Now is the time to make justice a reality for all of God's children.
It would be fatal for the nation to overlook the urgency of the moment. This sweltering
summer of the Negro's legitimate discontent will not pass until there is an invigorating
autumn of freedom and equality. Nineteen sixty-three is not an end, but a beginning.
Those who hope that the Negro needed to blow off steam and will now be content will
have a rude awakening if the nation returns to business as usual. There will be neither rest
nor tranquility in America until the Negro is granted his citizenship rights. The
whirlwinds of revolt will continue to shake the foundations of our nation until the bright
day of justice emerges.
But there is something that I must say to my people who stand on the warm threshold
which leads into the palace of justice. In the process of gaining our rightful place we must
not be guilty of wrongful deeds. Let us not seek to satisfy our thirst for freedom by
drinking from the cup of bitterness and hatred. We must forever conduct our struggle on
the high plane of dignity and discipline. We must not allow our creative protest to
degenerate into physical violence. Again and again we must rise to the majestic heights
of meeting physical force with soul force.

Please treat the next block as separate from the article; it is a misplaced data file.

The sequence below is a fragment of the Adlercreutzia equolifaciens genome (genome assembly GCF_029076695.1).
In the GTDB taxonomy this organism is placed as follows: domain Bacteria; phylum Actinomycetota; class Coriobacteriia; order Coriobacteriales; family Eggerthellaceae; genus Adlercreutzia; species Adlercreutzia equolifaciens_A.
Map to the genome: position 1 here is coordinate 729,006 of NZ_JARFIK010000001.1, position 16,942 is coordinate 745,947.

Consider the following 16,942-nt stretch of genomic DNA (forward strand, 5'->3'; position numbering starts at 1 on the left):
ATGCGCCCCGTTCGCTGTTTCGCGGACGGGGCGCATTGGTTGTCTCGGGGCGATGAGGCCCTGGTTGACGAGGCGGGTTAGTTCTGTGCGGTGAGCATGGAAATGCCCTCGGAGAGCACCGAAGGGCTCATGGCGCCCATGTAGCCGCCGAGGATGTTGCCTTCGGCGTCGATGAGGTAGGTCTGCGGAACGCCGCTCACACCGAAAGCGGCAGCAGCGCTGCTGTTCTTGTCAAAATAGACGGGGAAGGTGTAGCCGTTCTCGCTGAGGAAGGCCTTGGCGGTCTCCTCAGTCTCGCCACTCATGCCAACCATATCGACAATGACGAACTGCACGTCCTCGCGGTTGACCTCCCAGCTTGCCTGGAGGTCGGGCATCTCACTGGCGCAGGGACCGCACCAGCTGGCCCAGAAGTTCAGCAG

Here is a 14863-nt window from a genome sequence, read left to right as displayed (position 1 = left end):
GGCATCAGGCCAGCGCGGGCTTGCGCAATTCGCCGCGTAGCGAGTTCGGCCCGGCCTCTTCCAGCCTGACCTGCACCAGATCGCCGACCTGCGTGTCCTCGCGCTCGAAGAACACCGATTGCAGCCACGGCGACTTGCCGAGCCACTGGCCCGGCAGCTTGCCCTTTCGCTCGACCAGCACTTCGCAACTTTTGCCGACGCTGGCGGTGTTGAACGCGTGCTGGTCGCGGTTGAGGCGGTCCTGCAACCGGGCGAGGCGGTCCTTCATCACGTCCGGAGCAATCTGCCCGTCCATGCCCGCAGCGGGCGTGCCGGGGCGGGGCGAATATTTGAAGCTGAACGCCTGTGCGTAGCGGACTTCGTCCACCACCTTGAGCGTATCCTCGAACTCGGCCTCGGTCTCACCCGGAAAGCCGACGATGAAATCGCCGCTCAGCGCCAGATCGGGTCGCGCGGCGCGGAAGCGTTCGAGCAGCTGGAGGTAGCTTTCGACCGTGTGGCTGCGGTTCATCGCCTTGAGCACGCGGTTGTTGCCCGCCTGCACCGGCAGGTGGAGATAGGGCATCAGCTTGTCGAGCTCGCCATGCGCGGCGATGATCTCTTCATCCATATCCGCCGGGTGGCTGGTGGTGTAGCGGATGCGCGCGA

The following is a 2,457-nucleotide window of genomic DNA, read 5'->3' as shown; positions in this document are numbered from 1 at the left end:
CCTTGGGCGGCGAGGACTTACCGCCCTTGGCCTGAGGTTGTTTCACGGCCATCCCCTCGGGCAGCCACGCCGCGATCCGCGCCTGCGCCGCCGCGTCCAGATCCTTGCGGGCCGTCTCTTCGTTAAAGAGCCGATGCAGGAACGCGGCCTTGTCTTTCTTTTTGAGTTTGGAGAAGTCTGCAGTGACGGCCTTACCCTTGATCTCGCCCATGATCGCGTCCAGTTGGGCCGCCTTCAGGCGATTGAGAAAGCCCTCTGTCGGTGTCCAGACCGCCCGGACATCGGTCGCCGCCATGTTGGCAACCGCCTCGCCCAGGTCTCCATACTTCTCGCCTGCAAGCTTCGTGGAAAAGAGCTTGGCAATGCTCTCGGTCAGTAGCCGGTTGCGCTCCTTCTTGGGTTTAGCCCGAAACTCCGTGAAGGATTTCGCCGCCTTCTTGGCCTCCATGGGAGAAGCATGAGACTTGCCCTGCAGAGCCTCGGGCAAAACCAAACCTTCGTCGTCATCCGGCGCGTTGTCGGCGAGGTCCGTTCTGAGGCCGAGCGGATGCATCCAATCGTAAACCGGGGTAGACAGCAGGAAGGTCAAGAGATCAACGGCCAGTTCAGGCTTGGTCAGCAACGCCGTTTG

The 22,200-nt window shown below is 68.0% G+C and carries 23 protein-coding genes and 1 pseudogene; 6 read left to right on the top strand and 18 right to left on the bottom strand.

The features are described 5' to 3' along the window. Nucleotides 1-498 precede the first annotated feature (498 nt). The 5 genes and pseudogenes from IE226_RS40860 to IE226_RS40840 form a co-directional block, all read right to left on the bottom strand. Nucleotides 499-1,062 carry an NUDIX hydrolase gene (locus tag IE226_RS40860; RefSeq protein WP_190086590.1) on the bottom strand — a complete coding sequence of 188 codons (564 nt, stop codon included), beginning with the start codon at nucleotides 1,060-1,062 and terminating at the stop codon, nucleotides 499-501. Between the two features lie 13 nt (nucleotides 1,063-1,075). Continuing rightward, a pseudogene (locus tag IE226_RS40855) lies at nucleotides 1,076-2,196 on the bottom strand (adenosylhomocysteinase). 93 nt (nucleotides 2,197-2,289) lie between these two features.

The marvelous new militancy which has engulfed the Negro community must not lead us
to a distrust of all white people, for many of our white brothers, as evidenced by their
presence here today, have come to realize that their destiny is tied up with our destiny.
And they have come to realize that their freedom is inextricably bound to our freedom.
We cannot walk alone.
And as we walk, we must make the pledge that we shall march ahead. We cannot turn
back. There are those who are asking the devotees of civil rights, "When will you be
satisfied?"
We can never be satisfied as long as the Negro is the victim of the unspeakable horrors of
police brutality.
We can never be satisfied as long as our bodies, heavy with the fatigue of travel, cannot
gain lodging in the motels of the highways and the hotels of the cities.
We cannot be satisfied as long as the Negro's basic mobility is from a smaller ghetto to a
larger one.
We can never be satisfied as long as our chlidren are stripped of their selfhood and
robbed of their dignity by signs stating "for whites only."
We cannot be satisfied as long as a Negro in Mississippi cannot vote and a Negro in New
York believes he has nothing for which to vote.
No, no, we are not satisfied, and we will not be satisfied until justice rolls down like
waters and righteousness like a mighty stream.
I am not unmindful that some of you have come here out of great trials and tribulations.
Some of you have come fresh from narrow jail cells. Some of you have come from areas
where your quest for freedom left you battered by the storms of persecution and
staggered by the winds of police brutality. You have been the veterans of creative